With the inevitable arrival of electric vehicles from all carmakers, the faith of the good old internal combustion engine, which continues to power the vast majority of cars and trucks on the road, looks bleak. Volkswagen has been clear and concise about this: its next generation of gasoline engines will be its last, it says.
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This news doesn’t come as much of a surprise, since the Volkswagen group has been planning to manufacture up to 30 vehicles based on one platform as of 2022, as well as the development of all-electric powertrains which have already been spotted in concept cars such as the Porsche Taycan, the Audi e-tron and Audi e-tron GT concept cars.
So when the next generation of Volkswagen’s gas-powered engines will hit the market sometime in the next decade, only incremental upgrades will be added as they move onwards into the future. According to the carmaker, by the year 2050, almost its entire lineup will be comprised of all-electric vehicles, with a small percentage of its cars still powered by gasoline for regions where electric infrastructures are still hard to find.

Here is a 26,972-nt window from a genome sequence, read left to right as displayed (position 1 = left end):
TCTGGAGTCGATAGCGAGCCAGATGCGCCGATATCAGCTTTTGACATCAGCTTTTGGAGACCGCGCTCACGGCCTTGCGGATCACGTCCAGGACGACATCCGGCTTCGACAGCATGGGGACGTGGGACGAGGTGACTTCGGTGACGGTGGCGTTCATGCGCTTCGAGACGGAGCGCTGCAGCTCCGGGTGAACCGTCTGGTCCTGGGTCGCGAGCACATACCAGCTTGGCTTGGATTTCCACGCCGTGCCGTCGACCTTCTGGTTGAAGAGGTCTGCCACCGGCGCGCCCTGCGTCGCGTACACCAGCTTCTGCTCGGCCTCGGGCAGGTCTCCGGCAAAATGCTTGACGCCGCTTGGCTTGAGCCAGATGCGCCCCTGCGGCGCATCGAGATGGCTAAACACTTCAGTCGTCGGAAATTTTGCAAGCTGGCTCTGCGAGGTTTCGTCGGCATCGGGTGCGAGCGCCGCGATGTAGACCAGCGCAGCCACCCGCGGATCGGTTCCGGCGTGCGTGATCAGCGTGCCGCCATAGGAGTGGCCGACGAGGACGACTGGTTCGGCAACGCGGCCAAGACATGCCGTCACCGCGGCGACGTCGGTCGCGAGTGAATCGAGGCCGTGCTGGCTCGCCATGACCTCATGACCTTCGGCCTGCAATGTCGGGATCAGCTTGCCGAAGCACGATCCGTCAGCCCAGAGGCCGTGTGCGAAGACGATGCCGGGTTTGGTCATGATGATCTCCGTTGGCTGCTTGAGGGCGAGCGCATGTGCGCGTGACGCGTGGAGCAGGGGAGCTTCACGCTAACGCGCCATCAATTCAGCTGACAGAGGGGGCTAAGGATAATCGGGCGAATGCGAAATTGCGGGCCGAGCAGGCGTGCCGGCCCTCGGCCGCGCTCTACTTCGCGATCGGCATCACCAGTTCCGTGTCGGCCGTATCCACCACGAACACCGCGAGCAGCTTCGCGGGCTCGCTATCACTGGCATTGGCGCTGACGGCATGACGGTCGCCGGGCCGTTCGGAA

This is indeed more good news for a smart transition to a green future, but it’s important to underline that this habit of keeping an engine for a long time within a carmaker isn’t new. The EA827 family of VW engines has existed since 1972, and is still in production today for certain markets. The 2.0-litre, turbocharged four cylinder from the Golf GTI, Golf R, and several other Audi products, has already been with us for over a decade.
With lowering gas prices and governmental rebates for electric cars quickly disappearing in the US and Ontario, we wonder if consumers will follow the trend. One thing’s for certain is that the internal combustion engine as we know it is doomed and Volkswagen is already planning on capitalizing on it.